Step Parent/Step Child Relationships
Being in a step family can be wonderful, but it can also present problems as well. How the step parent handles parental things may be quite different then how you or your ex spouse does. This is not as difficult when you remarry while the step child is at a young age because you kind of grow up along with them. However, coming into a step family that has a teenager can get messy since this is already a rebellious stage for a teen. The main thing is to help with the readjustment as best you can. Do not jump right into the “mom” or “dad” role. The best thing to do in the beginning is to form a friendly relationship. Relationships with children cannot be pushed as they are very fragile. When it comes to discipline, have a talk with the custodial parent to see how they think things should be handled. Different things work better for different families and no two are just alike.
The Absent Parent
The absent parent (the one which does not have the child living with them) should be included in the child’s life as much as possible. This will help keep the child emotionally balanced when a remarriage occurs. Research shows that when the absent parent visits consistently and stays active in their child’s life, the child is more likely to adjust to the remarriage better and more quickly. Otherwise, they will feel abandoned by the absent parent and the easiest person to blame for that is the step parent.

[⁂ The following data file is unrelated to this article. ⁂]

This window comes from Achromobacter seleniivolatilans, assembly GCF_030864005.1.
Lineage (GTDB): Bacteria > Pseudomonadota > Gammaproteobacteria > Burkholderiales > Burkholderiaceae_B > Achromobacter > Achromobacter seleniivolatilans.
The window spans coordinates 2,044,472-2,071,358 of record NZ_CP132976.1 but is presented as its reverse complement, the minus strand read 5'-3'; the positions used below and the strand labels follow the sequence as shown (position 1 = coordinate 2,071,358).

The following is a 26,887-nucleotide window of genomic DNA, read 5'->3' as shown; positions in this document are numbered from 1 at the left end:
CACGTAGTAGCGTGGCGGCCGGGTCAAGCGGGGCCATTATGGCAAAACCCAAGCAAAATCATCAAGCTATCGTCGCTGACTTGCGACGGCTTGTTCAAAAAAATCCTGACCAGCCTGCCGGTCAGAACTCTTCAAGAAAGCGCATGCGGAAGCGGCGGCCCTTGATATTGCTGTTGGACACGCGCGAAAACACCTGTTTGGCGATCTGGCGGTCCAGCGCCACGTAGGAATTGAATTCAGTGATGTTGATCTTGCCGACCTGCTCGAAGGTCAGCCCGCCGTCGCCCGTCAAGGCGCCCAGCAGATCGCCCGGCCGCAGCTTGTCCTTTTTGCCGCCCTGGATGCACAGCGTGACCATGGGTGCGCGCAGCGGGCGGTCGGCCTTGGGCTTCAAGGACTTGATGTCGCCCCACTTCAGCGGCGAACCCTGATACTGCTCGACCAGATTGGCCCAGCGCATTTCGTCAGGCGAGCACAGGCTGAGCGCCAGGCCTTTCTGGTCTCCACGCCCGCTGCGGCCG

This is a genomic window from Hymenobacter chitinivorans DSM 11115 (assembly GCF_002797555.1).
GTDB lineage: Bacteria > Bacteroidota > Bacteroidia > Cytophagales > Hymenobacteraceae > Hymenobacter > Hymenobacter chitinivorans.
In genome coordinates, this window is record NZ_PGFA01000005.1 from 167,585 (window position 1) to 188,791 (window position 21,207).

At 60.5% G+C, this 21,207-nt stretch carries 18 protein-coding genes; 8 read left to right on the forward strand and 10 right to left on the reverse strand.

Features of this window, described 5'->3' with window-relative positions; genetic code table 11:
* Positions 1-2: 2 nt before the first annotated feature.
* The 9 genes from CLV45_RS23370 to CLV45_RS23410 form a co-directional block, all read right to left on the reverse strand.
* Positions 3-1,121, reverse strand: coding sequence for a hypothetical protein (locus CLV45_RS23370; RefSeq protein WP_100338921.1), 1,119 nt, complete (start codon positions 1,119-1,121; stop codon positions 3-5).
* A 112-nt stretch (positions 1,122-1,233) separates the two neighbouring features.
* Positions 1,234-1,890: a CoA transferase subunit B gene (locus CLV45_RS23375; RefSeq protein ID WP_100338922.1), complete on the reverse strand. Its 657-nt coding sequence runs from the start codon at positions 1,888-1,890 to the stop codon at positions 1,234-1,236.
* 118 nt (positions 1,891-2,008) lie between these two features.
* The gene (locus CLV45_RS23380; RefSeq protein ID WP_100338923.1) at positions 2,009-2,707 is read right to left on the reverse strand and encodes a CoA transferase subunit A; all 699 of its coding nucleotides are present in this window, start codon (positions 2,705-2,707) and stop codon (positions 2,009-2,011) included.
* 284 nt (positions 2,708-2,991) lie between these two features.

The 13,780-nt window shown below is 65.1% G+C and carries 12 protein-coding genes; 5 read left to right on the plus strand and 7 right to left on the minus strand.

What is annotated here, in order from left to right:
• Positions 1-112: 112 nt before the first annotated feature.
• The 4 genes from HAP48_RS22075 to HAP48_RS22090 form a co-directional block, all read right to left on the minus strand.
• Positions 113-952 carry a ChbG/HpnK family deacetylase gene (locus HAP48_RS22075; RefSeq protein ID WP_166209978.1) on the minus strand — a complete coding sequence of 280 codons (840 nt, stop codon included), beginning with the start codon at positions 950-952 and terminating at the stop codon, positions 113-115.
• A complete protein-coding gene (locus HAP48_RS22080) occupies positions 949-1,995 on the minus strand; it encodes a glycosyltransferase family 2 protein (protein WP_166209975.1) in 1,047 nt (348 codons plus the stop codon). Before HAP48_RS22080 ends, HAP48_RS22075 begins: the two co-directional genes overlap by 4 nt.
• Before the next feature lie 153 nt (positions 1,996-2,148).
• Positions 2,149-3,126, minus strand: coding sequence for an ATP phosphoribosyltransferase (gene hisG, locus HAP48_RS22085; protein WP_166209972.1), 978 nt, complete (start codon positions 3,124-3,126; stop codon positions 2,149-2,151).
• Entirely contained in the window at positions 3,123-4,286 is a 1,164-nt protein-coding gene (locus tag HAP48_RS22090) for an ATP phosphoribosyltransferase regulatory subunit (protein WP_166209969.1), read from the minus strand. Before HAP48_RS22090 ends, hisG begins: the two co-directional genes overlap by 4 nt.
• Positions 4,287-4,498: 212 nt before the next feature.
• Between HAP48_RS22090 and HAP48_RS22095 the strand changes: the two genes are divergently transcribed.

Being a step parent myself, I have seen and experienced some of these things. However, after being married for 6 years I have an excellent relationship with my step children- with my step daughter in particular. For me, I know my place in their lives. When they are in my home, I am in charge…I am mom even though we all know that they have a mother. My step son is at the age where he wants to be with dad all the time. However, my step daughter is almost 16 and she is one of the few bright lights in my life. We got to this point in our relationship because I did not try to play the role of MOM. We are more like friends than parent/child but she knows that I can be MOM when she needs me to be. This is what worked for me. Find what works for you and do your best for your family.


About the Author

Christie Hunter

Christie Hunter is registered clinical counselor in British Columbia and co-founder of Theravive. She is a certified management accountant. She has a masters of arts in counseling psychology from Liberty University with specialty in marriage and family and a post-graduate specialty in trauma resolution. In 2007 she started Theravive with her husband in order to help make mental health care easily attainable and nonthreatening. She has a passion for gifted children and their education. You can reach Christie at 360-350-8627 or write her at christie - at -